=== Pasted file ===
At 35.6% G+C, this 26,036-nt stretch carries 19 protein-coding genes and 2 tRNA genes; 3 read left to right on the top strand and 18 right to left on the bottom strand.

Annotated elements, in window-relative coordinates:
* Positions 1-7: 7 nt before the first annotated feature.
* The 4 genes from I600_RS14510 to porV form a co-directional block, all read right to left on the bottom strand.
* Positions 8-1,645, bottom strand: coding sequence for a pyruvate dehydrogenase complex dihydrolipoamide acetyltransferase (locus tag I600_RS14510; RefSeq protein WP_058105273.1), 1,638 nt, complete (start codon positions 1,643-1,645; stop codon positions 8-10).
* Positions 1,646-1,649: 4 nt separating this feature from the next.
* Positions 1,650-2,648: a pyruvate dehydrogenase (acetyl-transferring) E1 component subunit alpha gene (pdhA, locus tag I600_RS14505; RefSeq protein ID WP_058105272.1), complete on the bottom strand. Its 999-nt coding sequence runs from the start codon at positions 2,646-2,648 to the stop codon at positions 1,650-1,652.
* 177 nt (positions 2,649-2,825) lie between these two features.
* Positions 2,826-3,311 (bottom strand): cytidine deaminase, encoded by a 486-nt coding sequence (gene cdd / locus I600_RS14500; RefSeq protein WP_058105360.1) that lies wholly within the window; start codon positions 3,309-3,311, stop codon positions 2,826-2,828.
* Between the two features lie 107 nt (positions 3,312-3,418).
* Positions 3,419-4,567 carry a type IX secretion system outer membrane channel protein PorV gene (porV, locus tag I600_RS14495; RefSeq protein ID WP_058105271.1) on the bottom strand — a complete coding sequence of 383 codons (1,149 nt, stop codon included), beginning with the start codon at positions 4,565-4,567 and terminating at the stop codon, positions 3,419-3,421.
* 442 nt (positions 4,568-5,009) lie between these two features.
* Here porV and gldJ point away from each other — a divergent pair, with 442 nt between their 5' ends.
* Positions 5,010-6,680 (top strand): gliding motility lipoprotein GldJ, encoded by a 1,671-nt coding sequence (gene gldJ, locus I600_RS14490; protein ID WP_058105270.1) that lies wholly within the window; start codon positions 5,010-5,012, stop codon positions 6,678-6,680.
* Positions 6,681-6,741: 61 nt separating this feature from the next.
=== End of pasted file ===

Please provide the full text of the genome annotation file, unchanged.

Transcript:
At 35.6% G+C, this 26,036-nt stretch carries 19 protein-coding genes and 2 tRNA genes; 3 read left to right on the top strand and 18 right to left on the bottom strand.

Annotated elements, in window-relative coordinates:
* Positions 1-7: 7 nt before the first annotated feature.
* The 4 genes from I600_RS14510 to porV form a co-directional block, all read right to left on the bottom strand.
* Positions 8-1,645, bottom strand: coding sequence for a pyruvate dehydrogenase complex dihydrolipoamide acetyltransferase (locus tag I600_RS14510; RefSeq protein WP_058105273.1), 1,638 nt, complete (start codon positions 1,643-1,645; stop codon positions 8-10).
* Positions 1,646-1,649: 4 nt separating this feature from the next.
* Positions 1,650-2,648: a pyruvate dehydrogenase (acetyl-transferring) E1 component subunit alpha gene (pdhA, locus tag I600_RS14505; RefSeq protein ID WP_058105272.1), complete on the bottom strand. Its 999-nt coding sequence runs from the start codon at positions 2,646-2,648 to the stop codon at positions 1,650-1,652.
* 177 nt (positions 2,649-2,825) lie between these two features.
* Positions 2,826-3,311 (bottom strand): cytidine deaminase, encoded by a 486-nt coding sequence (gene cdd / locus I600_RS14500; RefSeq protein WP_058105360.1) that lies wholly within the window; start codon positions 3,309-3,311, stop codon positions 2,826-2,828.
* Between the two features lie 107 nt (positions 3,312-3,418).
* Positions 3,419-4,567 carry a type IX secretion system outer membrane channel protein PorV gene (porV, locus tag I600_RS14495; RefSeq protein ID WP_058105271.1) on the bottom strand — a complete coding sequence of 383 codons (1,149 nt, stop codon included), beginning with the start codon at positions 4,565-4,567 and terminating at the stop codon, positions 3,419-3,421.
* 442 nt (positions 4,568-5,009) lie between these two features.
* Here porV and gldJ point away from each other — a divergent pair, with 442 nt between their 5' ends.
* Positions 5,010-6,680 (top strand): gliding motility lipoprotein GldJ, encoded by a 1,671-nt coding sequence (gene gldJ, locus I600_RS14490; protein ID WP_058105270.1) that lies wholly within the window; start codon positions 5,010-5,012, stop codon positions 6,678-6,680.
* Positions 6,681-6,741: 61 nt separating this feature from the next.